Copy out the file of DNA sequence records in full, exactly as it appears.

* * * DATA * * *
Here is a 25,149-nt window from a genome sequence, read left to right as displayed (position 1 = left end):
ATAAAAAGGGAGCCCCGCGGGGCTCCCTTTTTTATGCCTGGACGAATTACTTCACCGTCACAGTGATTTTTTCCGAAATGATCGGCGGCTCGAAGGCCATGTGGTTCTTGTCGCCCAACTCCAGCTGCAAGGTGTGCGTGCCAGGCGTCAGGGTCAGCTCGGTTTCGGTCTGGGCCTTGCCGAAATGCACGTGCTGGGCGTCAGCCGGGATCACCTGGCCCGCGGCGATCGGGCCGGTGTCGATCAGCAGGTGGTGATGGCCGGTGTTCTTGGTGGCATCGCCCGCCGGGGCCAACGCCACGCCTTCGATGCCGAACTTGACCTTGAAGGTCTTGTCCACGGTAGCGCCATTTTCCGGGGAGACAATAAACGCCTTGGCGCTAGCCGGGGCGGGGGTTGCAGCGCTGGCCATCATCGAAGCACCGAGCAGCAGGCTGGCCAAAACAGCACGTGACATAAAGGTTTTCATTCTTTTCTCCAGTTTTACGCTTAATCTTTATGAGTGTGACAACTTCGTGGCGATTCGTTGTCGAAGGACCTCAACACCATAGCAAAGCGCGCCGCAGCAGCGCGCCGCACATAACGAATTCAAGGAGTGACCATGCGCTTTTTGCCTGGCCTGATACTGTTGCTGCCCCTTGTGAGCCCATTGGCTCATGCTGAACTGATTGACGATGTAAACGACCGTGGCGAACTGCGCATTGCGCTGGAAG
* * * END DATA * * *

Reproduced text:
Here is a 25,149-nt window from a genome sequence, read left to right as displayed (position 1 = left end):
ATAAAAAGGGAGCCCCGCGGGGCTCCCTTTTTTATGCCTGGACGAATTACTTCACCGTCACAGTGATTTTTTCCGAAATGATCGGCGGCTCGAAGGCCATGTGGTTCTTGTCGCCCAACTCCAGCTGCAAGGTGTGCGTGCCAGGCGTCAGGGTCAGCTCGGTTTCGGTCTGGGCCTTGCCGAAATGCACGTGCTGGGCGTCAGCCGGGATCACCTGGCCCGCGGCGATCGGGCCGGTGTCGATCAGCAGGTGGTGATGGCCGGTGTTCTTGGTGGCATCGCCCGCCGGGGCCAACGCCACGCCTTCGATGCCGAACTTGACCTTGAAGGTCTTGTCCACGGTAGCGCCATTTTCCGGGGAGACAATAAACGCCTTGGCGCTAGCCGGGGCGGGGGTTGCAGCGCTGGCCATCATCGAAGCACCGAGCAGCAGGCTGGCCAAAACAGCACGTGACATAAAGGTTTTCATTCTTTTCTCCAGTTTTACGCTTAATCTTTATGAGTGTGACAACTTCGTGGCGATTCGTTGTCGAAGGACCTCAACACCATAGCAAAGCGCGCCGCAGCAGCGCGCCGCACATAACGAATTCAAGGAGTGACCATGCGCTTTTTGCCTGGCCTGATACTGTTGCTGCCCCTTGTGAGCCCATTGGCTCATGCTGAACTGATTGACGATGTAAACGACCGTGGCGAACTGCGCATTGCGCTGGAAG